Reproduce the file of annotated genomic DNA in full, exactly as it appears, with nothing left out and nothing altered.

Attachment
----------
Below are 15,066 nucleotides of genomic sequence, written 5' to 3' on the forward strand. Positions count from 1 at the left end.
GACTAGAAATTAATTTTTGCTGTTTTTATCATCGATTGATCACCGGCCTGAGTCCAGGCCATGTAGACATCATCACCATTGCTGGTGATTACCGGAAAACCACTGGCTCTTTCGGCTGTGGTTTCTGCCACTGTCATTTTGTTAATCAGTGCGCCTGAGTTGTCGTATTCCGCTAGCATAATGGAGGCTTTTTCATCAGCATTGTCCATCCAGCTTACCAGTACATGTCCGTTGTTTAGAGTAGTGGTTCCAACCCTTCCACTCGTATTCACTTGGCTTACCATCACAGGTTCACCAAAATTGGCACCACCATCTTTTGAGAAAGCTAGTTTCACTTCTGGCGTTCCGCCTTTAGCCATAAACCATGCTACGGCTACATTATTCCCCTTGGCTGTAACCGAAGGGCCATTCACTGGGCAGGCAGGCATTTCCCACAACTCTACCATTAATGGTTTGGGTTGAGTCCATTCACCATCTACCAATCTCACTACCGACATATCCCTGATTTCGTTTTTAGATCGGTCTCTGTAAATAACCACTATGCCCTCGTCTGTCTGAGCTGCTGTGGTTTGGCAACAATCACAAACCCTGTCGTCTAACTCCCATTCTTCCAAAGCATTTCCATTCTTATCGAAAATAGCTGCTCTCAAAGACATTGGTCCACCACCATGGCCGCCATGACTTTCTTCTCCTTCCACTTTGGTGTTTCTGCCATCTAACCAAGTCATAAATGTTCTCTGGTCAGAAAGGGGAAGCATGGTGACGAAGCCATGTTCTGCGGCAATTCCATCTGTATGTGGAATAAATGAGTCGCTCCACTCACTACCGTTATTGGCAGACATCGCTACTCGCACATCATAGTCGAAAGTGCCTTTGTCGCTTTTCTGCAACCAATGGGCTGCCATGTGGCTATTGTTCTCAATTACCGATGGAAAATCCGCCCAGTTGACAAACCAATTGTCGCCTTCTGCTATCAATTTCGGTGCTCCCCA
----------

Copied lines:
Below are 15,066 nucleotides of genomic sequence, written 5' to 3' on the forward strand. Positions count from 1 at the left end.
GACTAGAAATTAATTTTTGCTGTTTTTATCATCGATTGATCACCGGCCTGAGTCCAGGCCATGTAGACATCATCACCATTGCTGGTGATTACCGGAAAACCACTGGCTCTTTCGGCTGTGGTTTCTGCCACTGTCATTTTGTTAATCAGTGCGCCTGAGTTGTCGTATTCCGCTAGCATAATGGAGGCTTTTTCATCAGCATTGTCCATCCAGCTTACCAGTACATGTCCGTTGTTTAGAGTAGTGGTTCCAACCCTTCCACTCGTATTCACTTGGCTTACCATCACAGGTTCACCAAAATTGGCACCACCATCTTTTGAGAAAGCTAGTTTCACTTCTGGCGTTCCGCCTTTAGCCATAAACCATGCTACGGCTACATTATTCCCCTTGGCTGTAACCGAAGGGCCATTCACTGGGCAGGCAGGCATTTCCCACAACTCTACCATTAATGGTTTGGGTTGAGTCCATTCACCATCTACCAATCTCACTACCGACATATCCCTGATTTCGTTTTTAGATCGGTCTCTGTAAATAACCACTATGCCCTCGTCTGTCTGAGCTGCTGTGGTTTGGCAACAATCACAAACCCTGTCGTCTAACTCCCATTCTTCCAAAGCATTTCCATTCTTATCGAAAATAGCTGCTCTCAAAGACATTGGTCCACCACCATGGCCGCCATGACTTTCTTCTCCTTCCACTTTGGTGTTTCTGCCATCTAACCAAGTCATAAATGTTCTCTGGTCAGAAAGGGGAAGCATGGTGACGAAGCCATGTTCTGCGGCAATTCCATCTGTATGTGGAATAAATGAGTCGCTCCACTCACTACCGTTATTGGCAGACATCGCTACTCGCACATCATAGTCGAAAGTGCCTTTGTCGCTTTTCTGCAACCAATGGGCTGCCATGTGGCTATTGTTCTCAATTACCGATGGAAAATCCGCCCAGTTGACAAACCAATTGTCGCCTTCTGCTATCAATTTCGGTGCTCCCCA